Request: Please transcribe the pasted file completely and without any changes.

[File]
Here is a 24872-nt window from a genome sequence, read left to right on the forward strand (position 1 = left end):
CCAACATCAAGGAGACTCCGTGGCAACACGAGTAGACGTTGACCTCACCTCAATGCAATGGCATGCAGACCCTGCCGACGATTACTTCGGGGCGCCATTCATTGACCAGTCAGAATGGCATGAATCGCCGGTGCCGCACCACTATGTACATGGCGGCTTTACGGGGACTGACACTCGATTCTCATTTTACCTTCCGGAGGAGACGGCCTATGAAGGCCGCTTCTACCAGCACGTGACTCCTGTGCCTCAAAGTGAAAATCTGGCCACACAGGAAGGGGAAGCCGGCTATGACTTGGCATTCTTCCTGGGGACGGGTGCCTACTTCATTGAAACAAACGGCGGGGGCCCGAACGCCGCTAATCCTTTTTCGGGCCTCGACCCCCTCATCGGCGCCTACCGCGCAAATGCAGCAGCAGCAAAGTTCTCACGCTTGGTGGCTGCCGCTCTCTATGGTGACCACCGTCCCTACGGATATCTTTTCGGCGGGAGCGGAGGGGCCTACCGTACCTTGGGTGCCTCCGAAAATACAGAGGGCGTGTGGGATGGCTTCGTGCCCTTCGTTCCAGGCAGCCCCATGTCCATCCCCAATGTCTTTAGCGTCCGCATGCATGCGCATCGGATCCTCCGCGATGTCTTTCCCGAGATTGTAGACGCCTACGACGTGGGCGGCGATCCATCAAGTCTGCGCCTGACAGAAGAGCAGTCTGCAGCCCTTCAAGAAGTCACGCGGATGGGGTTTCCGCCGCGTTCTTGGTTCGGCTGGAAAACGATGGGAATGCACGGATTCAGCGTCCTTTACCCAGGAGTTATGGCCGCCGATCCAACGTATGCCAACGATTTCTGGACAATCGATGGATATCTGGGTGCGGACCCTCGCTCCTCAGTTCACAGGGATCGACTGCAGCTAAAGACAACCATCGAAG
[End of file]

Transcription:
Here is a 24872-nt window from a genome sequence, read left to right on the forward strand (position 1 = left end):
CCAACATCAAGGAGACTCCGTGGCAACACGAGTAGACGTTGACCTCACCTCAATGCAATGGCATGCAGACCCTGCCGACGATTACTTCGGGGCGCCATTCATTGACCAGTCAGAATGGCATGAATCGCCGGTGCCGCACCACTATGTACATGGCGGCTTTACGGGGACTGACACTCGATTCTCATTTTACCTTCCGGAGGAGACGGCCTATGAAGGCCGCTTCTACCAGCACGTGACTCCTGTGCCTCAAAGTGAAAATCTGGCCACACAGGAAGGGGAAGCCGGCTATGACTTGGCATTCTTCCTGGGGACGGGTGCCTACTTCATTGAAACAAACGGCGGGGGCCCGAACGCCGCTAATCCTTTTTCGGGCCTCGACCCCCTCATCGGCGCCTACCGCGCAAATGCAGCAGCAGCAAAGTTCTCACGCTTGGTGGCTGCCGCTCTCTATGGTGACCACCGTCCCTACGGATATCTTTTCGGCGGGAGCGGAGGGGCCTACCGTACCTTGGGTGCCTCCGAAAATACAGAGGGCGTGTGGGATGGCTTCGTGCCCTTCGTTCCAGGCAGCCCCATGTCCATCCCCAATGTCTTTAGCGTCCGCATGCATGCGCATCGGATCCTCCGCGATGTCTTTCCCGAGATTGTAGACGCCTACGACGTGGGCGGCGATCCATCAAGTCTGCGCCTGACAGAAGAGCAGTCTGCAGCCCTTCAAGAAGTCACGCGGATGGGGTTTCCGCCGCGTTCTTGGTTCGGCTGGAAAACGATGGGAATGCACGGATTCAGCGTCCTTTACCCAGGAGTTATGGCCGCCGATCCAACGTATGCCAACGATTTCTGGACAATCGATGGATATCTGGGTGCGGACCCTCGCTCCTCAGTTCACAGGGATCGACTGCAGCTAAAGACAACCATCGAAG